The construction of the deep-level station involved the excavation of a 39-metre (128 ft) deep void around and beneath the sub-surface station to house the escalators to the Jubilee line platforms. The void, known as the station box, was the deepest ever excavation in central London and was carried out between thick reinforced concrete diaphragm walls stiffened and braced horizontally for stability. Under Bridge Street, on the south side of the station box, the two Jubilee line platform tunnels are arranged with the westbound platform below the eastbound. The depth of the station box excavation and the proximity of the tunnels represented a significant risk to the stability of the foundation of the Houses of Parliament's clock tower (popularly known as Big Ben), which stands only 34 metres (112 ft) from the edge of the station box. To protect the foundation and manage settlement in the sub-soil, a series of 50-metre (160 ft) long steel tubes was installed horizontally around and beneath the clock tower's 3-metre (9.8 ft) thick foundation. The tubes were provided with a control system through which grout was injected into the ground to compensate for settlement detected from detailed measurements of the clock tower's position. As excavation of the station box and the tunnels took place, grout was injected on 22 occasions between January 1996 and September 1997. The process limited the movement of the clock tower to an acceptable maximum of 35 millimetres (1.4 in). Without the grout injection, the movement would have been at least 120 millimetres (4.7 in) causing cracking to the structure of the tower and the Houses of Parliament.15 The Jubilee line platforms were opened on 22 December 1999, although trains had been running thorough the station without stopping since 20 November 1999.5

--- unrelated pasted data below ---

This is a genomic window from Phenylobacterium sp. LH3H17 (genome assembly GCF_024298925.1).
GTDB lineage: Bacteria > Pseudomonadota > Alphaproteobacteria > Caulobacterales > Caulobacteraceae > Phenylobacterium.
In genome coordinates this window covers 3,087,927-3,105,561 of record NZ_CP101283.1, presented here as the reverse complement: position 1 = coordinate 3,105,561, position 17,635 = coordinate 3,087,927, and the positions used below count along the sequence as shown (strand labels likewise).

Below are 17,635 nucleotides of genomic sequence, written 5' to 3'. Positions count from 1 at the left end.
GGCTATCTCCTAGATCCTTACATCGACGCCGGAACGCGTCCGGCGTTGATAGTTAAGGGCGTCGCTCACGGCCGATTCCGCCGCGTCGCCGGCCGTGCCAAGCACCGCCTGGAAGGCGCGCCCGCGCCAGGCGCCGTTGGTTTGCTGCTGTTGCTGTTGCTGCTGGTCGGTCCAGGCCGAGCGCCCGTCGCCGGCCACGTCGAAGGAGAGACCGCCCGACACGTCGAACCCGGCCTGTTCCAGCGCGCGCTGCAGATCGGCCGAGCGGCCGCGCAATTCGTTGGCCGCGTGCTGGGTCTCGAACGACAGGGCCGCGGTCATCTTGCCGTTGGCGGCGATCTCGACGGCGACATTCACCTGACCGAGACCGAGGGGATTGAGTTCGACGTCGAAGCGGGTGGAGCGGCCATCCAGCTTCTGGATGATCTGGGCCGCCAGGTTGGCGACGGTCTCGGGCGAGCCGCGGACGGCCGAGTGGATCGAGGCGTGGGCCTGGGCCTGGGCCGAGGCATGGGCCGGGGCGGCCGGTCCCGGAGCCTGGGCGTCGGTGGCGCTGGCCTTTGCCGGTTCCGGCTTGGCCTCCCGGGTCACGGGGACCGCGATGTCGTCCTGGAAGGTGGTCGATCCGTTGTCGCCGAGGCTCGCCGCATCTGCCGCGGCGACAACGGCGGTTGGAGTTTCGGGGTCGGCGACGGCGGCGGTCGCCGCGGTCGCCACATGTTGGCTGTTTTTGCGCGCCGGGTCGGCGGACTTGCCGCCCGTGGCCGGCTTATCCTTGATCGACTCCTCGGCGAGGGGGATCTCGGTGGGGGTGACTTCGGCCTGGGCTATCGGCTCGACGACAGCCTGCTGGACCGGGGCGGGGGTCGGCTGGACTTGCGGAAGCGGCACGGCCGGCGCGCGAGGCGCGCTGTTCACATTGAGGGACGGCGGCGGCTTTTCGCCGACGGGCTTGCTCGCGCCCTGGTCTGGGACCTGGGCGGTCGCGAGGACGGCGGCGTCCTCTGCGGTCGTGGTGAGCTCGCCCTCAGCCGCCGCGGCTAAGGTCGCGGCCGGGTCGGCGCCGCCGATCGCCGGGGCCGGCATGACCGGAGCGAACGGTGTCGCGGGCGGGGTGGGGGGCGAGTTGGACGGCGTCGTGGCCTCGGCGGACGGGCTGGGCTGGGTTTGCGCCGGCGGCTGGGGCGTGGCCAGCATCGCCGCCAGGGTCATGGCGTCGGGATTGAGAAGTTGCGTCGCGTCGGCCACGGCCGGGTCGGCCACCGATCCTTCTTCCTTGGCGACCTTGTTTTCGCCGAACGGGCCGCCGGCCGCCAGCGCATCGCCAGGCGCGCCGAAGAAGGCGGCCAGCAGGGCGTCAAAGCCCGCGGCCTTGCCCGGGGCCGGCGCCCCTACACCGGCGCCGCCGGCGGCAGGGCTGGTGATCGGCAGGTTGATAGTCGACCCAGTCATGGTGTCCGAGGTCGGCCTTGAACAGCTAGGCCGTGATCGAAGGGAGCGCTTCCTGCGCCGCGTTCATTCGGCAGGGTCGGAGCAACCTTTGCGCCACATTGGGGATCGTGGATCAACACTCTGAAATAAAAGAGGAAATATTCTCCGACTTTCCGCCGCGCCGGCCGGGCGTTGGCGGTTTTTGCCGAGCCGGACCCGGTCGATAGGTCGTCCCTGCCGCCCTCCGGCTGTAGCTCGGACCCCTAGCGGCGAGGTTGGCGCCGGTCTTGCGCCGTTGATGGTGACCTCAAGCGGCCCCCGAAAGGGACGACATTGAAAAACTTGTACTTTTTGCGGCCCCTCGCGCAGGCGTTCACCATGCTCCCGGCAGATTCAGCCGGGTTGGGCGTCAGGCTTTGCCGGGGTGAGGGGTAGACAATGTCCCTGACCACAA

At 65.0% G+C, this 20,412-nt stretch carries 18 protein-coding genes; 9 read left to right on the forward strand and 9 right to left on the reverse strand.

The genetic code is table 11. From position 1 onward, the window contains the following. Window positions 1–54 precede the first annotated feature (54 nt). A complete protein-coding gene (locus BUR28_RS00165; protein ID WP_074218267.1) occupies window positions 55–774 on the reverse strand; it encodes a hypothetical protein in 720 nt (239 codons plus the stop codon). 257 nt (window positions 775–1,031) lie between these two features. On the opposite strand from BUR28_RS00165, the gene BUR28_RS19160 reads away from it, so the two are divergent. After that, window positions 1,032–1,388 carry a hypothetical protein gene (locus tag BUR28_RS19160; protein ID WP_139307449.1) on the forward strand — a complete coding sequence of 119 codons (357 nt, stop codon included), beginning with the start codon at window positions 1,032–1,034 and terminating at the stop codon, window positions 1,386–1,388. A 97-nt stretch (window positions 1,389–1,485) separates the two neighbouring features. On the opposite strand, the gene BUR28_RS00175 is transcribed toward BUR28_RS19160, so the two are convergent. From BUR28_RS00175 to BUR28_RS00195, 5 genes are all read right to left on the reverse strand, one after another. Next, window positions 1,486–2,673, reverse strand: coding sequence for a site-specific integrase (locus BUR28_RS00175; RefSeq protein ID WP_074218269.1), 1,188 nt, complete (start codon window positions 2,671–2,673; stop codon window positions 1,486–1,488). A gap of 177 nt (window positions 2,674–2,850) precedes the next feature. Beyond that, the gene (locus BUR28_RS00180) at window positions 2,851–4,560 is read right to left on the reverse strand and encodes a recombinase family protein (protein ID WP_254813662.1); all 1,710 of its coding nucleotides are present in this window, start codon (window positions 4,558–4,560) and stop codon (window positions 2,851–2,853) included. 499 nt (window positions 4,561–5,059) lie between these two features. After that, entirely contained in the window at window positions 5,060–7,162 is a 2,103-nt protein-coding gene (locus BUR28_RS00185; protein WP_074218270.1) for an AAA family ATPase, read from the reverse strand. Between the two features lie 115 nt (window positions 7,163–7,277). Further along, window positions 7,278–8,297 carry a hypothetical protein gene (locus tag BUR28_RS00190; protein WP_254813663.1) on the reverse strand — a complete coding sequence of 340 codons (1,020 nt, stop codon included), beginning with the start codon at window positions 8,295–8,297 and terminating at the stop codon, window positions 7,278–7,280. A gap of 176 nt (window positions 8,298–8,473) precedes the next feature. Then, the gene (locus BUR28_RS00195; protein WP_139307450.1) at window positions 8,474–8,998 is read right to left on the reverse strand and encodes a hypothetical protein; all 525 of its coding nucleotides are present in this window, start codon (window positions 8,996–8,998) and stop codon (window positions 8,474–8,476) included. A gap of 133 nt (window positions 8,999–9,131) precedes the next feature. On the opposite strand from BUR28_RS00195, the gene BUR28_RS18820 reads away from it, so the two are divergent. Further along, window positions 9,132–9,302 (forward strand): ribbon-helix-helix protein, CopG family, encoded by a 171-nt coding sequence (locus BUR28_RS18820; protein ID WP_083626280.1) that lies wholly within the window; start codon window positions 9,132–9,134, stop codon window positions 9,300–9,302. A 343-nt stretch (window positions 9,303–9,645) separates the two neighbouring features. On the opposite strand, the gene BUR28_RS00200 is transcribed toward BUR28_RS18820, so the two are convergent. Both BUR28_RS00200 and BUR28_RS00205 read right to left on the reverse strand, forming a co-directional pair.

The station's architecture is an austere combination of concrete and stainless steel, with stacked banks of escalators supported from the cross-bracing structures spanning the station box and routes for passengers entering or leaving the station separated from those changing between lines.2021note 1 As with the other underground stations on the extension, the Jubilee line platforms feature platform screen doors to improve airflow through the system and increase safety. The station design won a number of awards including Civic Trust awards in 2000 and 2002, the Royal Fine Art Commission Millennium Building of the Year award in 2000 and the RIBA Award for Architecture in 2001.23 Both projects were jointly short-listed in 2001 for the RIBA's prestigious Stirling Prize.24
The station is in London fare zone 1. On the District and Circle lines, the station is between St James's Park and Embankment, and, on the Jubilee line, it is between Green Park and Waterloo. Train frequencies vary throughout the day, but generally District line trains operate every 2–6 minutes from approximately 05:25 to 00:38 eastbound and 05:49 to 00:37 westbound; they are supplemented by Circle line trains every 8–12 minutes from approximately 05:49 to 00:24 clockwise and 05:36 to 00:19 anticlockwise. Jubilee line trains operate every 2–5 minutes from approximately 05:28 to 00:48 eastbound and 05:38 to 00:31 northbound.25